place in the bedroom of Maggie and Brick Pollitt, a young, combative
couple under pressure to give the family’s dying patriarch an heir. Jo had
already decided on a sparsely furnished bedroom dominated by a double bed, an ever-present reminder of their sexless marriage. He wrote to
Williams, “You have no idea, Tennessee, how exciting this is to work on.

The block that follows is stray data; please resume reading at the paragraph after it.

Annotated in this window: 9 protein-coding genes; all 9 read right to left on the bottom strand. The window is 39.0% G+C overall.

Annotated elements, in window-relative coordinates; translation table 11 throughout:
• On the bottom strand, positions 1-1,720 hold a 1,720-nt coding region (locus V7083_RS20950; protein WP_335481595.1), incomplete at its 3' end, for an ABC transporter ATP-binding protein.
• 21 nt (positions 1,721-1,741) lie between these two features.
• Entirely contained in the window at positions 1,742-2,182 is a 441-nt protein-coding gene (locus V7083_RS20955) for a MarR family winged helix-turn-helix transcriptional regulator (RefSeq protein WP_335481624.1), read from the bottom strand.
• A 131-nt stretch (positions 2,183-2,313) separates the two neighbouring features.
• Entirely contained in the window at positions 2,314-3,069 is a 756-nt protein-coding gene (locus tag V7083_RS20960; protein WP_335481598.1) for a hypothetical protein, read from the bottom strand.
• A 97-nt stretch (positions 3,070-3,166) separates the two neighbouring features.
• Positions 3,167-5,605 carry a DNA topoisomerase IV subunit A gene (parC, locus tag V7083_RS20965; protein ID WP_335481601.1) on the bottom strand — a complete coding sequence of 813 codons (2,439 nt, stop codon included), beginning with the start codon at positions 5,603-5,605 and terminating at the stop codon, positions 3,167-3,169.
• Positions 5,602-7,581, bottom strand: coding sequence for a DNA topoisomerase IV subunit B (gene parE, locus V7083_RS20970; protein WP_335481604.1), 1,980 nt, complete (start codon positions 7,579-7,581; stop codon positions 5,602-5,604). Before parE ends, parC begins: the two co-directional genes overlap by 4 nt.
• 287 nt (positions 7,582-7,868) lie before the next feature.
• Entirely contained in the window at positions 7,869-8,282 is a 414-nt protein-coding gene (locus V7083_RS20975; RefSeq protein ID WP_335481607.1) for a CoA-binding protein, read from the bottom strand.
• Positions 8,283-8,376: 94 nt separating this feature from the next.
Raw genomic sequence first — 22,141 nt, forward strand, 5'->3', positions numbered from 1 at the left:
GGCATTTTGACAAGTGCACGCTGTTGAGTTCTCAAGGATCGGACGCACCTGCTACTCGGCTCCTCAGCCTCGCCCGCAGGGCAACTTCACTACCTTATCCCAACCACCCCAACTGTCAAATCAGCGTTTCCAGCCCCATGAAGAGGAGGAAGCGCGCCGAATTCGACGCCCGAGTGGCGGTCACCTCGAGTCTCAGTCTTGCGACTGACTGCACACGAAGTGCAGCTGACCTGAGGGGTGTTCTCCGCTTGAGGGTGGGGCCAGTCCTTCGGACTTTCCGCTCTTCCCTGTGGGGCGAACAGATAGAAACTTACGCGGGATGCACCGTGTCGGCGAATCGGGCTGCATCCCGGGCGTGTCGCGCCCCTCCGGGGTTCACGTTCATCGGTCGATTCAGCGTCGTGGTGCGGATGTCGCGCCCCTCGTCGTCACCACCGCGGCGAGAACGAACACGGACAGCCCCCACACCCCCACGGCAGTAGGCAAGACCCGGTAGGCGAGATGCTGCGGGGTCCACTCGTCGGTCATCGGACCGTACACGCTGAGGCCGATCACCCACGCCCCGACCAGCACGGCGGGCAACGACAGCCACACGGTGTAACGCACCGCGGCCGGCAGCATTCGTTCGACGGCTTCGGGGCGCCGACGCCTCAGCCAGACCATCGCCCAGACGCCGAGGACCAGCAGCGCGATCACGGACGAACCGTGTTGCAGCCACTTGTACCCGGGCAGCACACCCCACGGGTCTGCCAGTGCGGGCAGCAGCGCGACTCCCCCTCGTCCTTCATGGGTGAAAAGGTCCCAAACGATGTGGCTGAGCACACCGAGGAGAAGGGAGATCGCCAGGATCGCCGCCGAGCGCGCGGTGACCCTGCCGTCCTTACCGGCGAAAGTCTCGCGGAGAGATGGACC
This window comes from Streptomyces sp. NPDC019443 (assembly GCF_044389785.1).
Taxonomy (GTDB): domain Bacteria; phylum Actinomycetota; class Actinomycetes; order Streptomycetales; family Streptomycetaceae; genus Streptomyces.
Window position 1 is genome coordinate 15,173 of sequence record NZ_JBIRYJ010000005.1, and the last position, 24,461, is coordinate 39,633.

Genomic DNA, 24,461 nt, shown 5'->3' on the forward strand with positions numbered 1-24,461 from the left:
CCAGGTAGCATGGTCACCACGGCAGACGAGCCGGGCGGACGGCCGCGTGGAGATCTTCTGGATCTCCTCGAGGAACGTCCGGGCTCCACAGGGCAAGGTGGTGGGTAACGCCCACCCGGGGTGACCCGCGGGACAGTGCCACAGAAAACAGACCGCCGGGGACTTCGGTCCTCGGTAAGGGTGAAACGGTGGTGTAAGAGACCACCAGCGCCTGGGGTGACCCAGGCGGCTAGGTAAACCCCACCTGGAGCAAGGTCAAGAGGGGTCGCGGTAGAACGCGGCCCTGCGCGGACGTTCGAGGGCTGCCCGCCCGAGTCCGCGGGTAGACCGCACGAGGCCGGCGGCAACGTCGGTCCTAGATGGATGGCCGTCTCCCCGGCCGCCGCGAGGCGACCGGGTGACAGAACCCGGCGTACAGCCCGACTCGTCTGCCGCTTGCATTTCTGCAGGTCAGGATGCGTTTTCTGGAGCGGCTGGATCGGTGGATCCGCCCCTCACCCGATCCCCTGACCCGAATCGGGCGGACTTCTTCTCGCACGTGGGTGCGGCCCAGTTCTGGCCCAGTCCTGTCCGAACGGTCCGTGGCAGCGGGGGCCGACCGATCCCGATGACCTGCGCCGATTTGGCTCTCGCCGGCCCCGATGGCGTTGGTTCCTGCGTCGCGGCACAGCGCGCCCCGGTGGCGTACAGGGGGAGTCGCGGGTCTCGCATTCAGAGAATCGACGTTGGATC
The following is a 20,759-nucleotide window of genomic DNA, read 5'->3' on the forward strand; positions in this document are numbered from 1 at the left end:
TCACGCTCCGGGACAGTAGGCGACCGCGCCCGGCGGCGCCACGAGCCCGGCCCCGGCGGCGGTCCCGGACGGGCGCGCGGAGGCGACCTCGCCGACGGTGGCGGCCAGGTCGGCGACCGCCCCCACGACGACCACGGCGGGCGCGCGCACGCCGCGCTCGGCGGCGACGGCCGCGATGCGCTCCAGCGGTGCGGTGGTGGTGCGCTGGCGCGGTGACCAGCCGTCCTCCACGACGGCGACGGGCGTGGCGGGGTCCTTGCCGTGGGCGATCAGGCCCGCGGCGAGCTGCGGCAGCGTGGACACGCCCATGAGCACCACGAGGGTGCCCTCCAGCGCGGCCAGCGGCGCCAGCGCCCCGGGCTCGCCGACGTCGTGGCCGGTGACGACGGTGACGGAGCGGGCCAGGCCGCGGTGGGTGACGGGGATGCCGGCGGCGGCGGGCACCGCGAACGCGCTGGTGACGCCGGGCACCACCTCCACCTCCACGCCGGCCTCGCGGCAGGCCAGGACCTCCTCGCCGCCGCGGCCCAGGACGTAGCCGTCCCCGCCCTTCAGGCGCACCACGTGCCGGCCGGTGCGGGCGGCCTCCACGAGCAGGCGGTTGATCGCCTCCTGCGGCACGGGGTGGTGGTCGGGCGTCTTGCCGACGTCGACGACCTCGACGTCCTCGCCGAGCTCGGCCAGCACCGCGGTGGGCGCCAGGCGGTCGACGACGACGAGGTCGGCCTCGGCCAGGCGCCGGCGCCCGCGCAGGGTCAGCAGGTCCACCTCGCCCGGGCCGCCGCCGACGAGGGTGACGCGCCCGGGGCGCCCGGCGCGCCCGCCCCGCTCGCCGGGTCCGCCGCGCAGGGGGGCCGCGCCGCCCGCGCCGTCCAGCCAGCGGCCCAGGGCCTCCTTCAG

This makes up for months and months of slaving over trivia.”
Preliminary drawing for the bed headboard. Jo Mielziner, 1955, Cat on a Hot Tin
Roof, image courtesy of Billy Rose Theater Collection, NYPL, © Jo Mielziner Estate.